There are four points which your last will and testament will cover. First, it will show who will act as the executor. He or she will be in charge of sorting out your affairs and making sure that the beneficiaries receive their rightful share. Second, it will outline the powers that your representative is entitled to during this process. Third, it will define who the heirs of your estate are, and fourth, it will designate when and how your estate and properties will be finally transferred in the name of your beneficiaries.

For those who have children who are still minors, a fifth point will be included which involves listing who is the designated guardian until they become adults. If you have children, it is advisable to at least have a Last Will and Testament, even if you are young and healthy.

These are the documents that you will need to arrange before you finally bid goodbye to this world. These papers ensure that you’ll be leaving all your affairs in order plus you won’t be giving your family the burden of having to decide medical treatment for you without your consent.

Have you created any of these documents for yourself? Which ones do you have and why?

Suba

Suba is the editor of Broke Professionals.

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{ 8 comments… read them below or add one }

1 Shawanda @ You Have More Than You Think May 18, 2012 at 10:42 am

Um, I don’t have any of these documents. Probably because it’s too painful to think about. I’d rather be selfish than deal with it. However, if I were married or had children, I’d force myself to suffer through the process of preparing these contracts.

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2 krantcents May 18, 2012 at 2:23 pm

Good reminder! I have a will, but I want to establish a trust. I am going to take care of this in the next few months including the power of attorney and living will.

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3 Moneycone May 19, 2012 at 6:45 am

Great tips Suba! And if you think you are too young for a will, at least don’t skip the beneficiary page when you sign up for financial accounts.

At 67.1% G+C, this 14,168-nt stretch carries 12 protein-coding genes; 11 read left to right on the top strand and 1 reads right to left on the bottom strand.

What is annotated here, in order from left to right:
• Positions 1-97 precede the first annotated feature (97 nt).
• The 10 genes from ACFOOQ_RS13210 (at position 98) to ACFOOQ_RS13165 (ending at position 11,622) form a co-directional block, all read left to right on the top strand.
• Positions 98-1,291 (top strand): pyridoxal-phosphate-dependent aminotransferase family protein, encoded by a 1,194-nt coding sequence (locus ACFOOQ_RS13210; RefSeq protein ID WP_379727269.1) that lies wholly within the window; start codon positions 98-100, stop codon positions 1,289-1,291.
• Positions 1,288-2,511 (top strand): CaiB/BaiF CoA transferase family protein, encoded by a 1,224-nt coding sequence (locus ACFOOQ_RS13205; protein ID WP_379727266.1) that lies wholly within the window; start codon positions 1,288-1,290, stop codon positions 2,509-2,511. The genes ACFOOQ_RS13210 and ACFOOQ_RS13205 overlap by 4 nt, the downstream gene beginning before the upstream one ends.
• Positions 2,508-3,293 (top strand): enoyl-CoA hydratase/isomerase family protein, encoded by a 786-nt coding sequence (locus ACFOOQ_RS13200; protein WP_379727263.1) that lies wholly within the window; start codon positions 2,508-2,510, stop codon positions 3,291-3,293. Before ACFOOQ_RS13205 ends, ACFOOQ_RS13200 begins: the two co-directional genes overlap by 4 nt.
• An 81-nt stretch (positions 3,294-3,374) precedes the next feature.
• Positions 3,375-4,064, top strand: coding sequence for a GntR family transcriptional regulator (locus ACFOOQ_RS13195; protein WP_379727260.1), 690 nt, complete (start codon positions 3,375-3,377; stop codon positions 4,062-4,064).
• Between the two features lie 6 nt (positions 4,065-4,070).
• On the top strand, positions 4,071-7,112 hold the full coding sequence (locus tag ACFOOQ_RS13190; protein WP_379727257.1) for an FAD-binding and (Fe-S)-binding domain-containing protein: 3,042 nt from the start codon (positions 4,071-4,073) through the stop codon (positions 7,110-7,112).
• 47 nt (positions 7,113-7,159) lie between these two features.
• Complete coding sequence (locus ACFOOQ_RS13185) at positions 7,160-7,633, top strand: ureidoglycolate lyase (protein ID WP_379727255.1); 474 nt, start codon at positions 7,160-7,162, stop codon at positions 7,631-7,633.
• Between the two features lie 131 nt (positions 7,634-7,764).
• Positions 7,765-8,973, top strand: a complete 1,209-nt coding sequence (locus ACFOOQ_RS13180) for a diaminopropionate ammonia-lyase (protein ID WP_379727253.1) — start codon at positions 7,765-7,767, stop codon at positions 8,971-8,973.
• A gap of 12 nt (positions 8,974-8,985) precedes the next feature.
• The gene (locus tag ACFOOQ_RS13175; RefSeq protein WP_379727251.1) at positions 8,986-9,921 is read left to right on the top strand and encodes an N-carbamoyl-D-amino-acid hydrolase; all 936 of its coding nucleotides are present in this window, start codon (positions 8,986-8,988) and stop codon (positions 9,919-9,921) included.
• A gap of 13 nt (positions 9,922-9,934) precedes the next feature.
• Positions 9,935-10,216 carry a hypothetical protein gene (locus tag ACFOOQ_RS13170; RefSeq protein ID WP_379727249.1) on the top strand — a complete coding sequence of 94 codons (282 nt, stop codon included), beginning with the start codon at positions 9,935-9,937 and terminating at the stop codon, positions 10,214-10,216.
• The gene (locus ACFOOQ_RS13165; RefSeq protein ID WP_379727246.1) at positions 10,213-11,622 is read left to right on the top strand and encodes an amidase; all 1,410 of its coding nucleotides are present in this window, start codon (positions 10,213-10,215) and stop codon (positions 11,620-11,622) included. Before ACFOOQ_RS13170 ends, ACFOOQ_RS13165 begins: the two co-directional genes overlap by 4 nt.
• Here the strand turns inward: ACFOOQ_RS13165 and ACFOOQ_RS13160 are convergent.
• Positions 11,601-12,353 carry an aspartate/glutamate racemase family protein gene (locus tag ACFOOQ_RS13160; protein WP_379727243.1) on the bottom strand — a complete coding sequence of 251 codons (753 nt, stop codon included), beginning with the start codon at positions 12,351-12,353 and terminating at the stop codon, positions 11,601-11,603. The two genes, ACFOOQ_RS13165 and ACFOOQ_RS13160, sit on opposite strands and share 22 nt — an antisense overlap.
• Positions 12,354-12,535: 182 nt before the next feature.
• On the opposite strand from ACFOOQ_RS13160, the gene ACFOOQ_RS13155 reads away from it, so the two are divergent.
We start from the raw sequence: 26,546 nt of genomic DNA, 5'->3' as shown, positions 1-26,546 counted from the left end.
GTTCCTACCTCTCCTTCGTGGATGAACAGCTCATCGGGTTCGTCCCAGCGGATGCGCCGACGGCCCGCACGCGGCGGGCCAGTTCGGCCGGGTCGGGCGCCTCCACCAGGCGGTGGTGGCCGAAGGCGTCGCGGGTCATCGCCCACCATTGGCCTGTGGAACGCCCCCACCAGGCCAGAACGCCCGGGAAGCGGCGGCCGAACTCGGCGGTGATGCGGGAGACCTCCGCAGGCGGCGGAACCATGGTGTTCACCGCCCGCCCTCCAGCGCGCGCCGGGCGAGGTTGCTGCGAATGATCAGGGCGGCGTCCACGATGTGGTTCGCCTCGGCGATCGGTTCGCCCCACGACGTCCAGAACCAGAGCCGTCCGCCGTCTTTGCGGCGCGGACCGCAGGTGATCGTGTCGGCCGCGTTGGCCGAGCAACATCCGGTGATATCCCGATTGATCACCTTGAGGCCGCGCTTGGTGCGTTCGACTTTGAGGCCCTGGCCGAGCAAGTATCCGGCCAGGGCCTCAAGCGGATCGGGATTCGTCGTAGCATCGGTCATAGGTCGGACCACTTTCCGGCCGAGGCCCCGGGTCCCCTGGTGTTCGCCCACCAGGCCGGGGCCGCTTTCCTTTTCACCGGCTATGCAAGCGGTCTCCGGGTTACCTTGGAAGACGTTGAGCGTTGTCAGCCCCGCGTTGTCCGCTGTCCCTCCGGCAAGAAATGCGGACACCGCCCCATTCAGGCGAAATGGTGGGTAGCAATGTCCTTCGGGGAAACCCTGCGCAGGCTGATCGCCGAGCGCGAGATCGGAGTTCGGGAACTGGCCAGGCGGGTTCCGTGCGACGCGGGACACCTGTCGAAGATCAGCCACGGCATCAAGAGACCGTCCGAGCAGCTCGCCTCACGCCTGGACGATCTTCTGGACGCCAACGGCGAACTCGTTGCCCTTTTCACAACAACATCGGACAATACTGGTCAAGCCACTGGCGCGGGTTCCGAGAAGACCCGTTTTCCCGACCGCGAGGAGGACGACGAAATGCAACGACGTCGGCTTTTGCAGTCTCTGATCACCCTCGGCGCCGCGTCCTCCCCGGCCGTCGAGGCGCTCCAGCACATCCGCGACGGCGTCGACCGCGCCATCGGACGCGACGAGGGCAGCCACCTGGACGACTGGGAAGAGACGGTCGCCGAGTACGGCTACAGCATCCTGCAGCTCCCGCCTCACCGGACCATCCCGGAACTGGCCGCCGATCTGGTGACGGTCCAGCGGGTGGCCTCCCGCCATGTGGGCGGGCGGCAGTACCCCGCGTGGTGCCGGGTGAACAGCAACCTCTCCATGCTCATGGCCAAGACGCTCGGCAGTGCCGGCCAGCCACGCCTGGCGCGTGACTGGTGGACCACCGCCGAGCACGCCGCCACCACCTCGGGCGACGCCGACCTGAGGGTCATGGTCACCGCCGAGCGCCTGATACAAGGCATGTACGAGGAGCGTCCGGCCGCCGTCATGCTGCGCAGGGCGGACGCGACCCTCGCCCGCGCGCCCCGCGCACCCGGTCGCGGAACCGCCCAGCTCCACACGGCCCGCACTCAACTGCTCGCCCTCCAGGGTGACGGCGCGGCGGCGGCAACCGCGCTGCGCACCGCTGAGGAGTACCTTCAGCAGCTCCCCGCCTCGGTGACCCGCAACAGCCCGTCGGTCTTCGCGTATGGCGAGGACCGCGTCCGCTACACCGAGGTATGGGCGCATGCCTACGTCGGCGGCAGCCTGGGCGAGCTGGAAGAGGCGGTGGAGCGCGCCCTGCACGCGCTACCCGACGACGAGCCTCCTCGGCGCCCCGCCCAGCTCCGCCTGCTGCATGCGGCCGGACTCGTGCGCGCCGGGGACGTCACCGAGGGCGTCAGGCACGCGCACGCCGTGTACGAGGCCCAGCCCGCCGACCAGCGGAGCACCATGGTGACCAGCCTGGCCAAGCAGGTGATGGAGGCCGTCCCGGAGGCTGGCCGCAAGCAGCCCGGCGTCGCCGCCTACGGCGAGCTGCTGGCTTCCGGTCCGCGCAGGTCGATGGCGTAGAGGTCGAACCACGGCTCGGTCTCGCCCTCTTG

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4 SB @ One Cent At A Time May 19, 2012 at 11:19 am

I’ll make sure, unless I die in next few days

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5 Robert @ The College Investor May 20, 2012 at 2:41 am

Great tips! I would also add it is important to have these documents on file where you need them, or recorded if necessary.

For example, your doctor may require a copy of your living will prior to anything happening. And most counties require a copy of the durable power of attorney to be filed and recorded before any types of land deals can occur (for example, if you needed to sell a house).

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6 William @ Drop Dead Money May 23, 2012 at 10:39 pm

Good thoughts! You guys might consider doing this post once a year, around New Years Resolution season :) Some of us (shut up, mirror) need to hear this more than once!

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7 CollegeBoy June 3, 2012 at 11:35 pm

It’s common sense that is not to common. I am guilty of not having any of these documents. I have been reminded over and over again to take care of this but never do. Procrastination is the bane of PF.

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8 jmv consultant September 8, 2012 at 4:02 pm

our property is in trust and our monies and insurance have beneficiaries listed and we currently would have little more is a will necessary